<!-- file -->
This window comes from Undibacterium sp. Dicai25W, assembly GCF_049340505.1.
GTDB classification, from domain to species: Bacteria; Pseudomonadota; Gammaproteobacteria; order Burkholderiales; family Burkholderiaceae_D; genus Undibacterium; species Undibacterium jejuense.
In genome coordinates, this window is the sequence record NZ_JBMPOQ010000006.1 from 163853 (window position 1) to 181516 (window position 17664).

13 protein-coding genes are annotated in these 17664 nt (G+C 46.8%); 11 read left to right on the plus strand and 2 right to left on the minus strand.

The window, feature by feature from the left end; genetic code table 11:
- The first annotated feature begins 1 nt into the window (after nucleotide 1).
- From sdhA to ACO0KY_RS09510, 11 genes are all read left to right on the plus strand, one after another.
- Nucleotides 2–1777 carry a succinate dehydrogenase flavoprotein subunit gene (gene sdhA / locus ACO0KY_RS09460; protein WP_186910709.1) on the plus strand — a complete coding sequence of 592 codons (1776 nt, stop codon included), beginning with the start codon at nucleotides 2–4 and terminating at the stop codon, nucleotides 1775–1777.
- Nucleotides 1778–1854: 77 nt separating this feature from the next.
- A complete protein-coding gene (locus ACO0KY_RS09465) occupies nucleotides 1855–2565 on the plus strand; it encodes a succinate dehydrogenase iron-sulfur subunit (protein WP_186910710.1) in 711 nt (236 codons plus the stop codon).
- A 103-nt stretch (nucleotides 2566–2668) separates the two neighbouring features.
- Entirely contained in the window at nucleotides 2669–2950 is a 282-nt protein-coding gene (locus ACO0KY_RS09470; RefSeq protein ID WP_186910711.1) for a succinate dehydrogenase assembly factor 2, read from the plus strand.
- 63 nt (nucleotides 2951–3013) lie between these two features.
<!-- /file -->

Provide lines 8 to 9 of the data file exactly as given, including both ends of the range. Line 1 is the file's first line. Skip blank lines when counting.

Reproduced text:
- Nucleotides 2–1777 carry a succinate dehydrogenase flavoprotein subunit gene (gene sdhA / locus ACO0KY_RS09460; protein WP_186910709.1) on the plus strand — a complete coding sequence of 592 codons (1776 nt, stop codon included), beginning with the start codon at nucleotides 2–4 and terminating at the stop codon, nucleotides 1775–1777.
- Nucleotides 1778–1854: 77 nt separating this feature from the next.